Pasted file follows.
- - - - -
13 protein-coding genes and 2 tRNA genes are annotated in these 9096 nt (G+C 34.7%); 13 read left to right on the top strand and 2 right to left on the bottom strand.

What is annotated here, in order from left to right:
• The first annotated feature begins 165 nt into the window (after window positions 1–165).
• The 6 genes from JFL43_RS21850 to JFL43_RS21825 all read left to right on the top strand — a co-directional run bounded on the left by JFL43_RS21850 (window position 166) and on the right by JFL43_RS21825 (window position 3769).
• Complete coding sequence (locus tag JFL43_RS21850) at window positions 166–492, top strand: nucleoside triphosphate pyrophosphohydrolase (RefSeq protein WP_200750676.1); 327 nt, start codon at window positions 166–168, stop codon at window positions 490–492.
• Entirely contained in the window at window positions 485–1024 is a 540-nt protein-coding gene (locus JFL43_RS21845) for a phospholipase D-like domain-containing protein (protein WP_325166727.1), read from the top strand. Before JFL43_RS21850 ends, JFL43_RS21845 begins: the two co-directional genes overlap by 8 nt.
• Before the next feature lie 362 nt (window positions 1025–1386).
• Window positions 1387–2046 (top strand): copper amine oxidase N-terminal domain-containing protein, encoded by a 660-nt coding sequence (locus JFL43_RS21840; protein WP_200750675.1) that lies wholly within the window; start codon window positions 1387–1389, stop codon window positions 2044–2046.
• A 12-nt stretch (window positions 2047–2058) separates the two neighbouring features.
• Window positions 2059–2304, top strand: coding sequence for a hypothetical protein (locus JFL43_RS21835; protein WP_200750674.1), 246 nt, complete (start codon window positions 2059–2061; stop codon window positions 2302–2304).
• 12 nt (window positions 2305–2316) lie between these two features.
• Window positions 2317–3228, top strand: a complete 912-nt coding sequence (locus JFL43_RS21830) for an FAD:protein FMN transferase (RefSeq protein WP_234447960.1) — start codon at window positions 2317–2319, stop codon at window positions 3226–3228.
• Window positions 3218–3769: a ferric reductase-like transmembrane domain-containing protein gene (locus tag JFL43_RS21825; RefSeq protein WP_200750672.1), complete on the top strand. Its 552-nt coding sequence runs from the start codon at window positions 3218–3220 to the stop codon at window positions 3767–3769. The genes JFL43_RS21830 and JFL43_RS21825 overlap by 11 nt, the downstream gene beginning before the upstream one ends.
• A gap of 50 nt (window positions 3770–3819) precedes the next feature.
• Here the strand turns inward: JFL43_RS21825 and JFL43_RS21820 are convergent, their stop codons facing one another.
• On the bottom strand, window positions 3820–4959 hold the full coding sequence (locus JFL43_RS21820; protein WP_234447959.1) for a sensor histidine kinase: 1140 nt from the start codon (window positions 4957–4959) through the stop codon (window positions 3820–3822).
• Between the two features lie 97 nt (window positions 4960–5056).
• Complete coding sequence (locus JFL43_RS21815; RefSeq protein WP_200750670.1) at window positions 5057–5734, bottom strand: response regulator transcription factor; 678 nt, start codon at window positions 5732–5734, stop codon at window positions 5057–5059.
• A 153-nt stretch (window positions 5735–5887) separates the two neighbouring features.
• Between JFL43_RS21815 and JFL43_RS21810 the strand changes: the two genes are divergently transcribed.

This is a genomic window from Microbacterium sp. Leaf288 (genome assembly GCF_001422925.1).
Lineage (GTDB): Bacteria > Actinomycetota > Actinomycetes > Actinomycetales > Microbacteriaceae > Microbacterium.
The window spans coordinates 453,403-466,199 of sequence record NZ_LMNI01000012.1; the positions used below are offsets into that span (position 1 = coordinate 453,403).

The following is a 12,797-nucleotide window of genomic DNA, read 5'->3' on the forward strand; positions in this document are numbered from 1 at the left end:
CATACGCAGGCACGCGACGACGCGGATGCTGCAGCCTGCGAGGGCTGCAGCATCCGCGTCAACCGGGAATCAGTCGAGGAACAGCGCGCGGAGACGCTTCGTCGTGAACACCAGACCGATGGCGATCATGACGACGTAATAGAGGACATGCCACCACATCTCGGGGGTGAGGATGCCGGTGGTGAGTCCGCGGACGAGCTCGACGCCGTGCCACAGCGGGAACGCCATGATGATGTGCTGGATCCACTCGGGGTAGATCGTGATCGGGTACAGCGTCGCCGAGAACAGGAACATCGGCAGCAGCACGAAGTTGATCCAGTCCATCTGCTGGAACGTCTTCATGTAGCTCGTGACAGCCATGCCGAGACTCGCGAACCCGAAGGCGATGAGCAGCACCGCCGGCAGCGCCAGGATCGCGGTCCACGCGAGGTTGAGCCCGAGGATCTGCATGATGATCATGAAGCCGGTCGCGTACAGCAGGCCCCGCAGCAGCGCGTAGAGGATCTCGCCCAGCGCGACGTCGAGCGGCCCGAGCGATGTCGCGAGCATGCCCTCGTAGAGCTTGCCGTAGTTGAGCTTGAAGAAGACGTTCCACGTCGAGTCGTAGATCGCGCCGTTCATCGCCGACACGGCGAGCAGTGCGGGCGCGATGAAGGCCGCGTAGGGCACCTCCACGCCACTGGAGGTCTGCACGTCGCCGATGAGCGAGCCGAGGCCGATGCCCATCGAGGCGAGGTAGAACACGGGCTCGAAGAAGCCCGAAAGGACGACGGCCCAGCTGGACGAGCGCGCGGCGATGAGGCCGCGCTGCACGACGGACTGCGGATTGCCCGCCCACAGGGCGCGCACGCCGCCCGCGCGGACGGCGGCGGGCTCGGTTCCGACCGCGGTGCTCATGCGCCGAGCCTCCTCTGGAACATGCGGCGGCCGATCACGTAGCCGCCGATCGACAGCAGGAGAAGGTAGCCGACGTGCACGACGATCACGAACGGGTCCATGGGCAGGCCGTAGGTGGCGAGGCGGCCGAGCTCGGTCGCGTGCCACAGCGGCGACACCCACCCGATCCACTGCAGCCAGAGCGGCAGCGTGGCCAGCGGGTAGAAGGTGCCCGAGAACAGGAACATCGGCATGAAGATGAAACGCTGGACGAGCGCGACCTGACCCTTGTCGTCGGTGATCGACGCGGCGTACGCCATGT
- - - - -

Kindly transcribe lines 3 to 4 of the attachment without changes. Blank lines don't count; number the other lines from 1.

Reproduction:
• The first annotated feature begins 165 nt into the window (after window positions 1–165).
• The 6 genes from JFL43_RS21850 to JFL43_RS21825 all read left to right on the top strand — a co-directional run bounded on the left by JFL43_RS21850 (window position 166) and on the right by JFL43_RS21825 (window position 3769).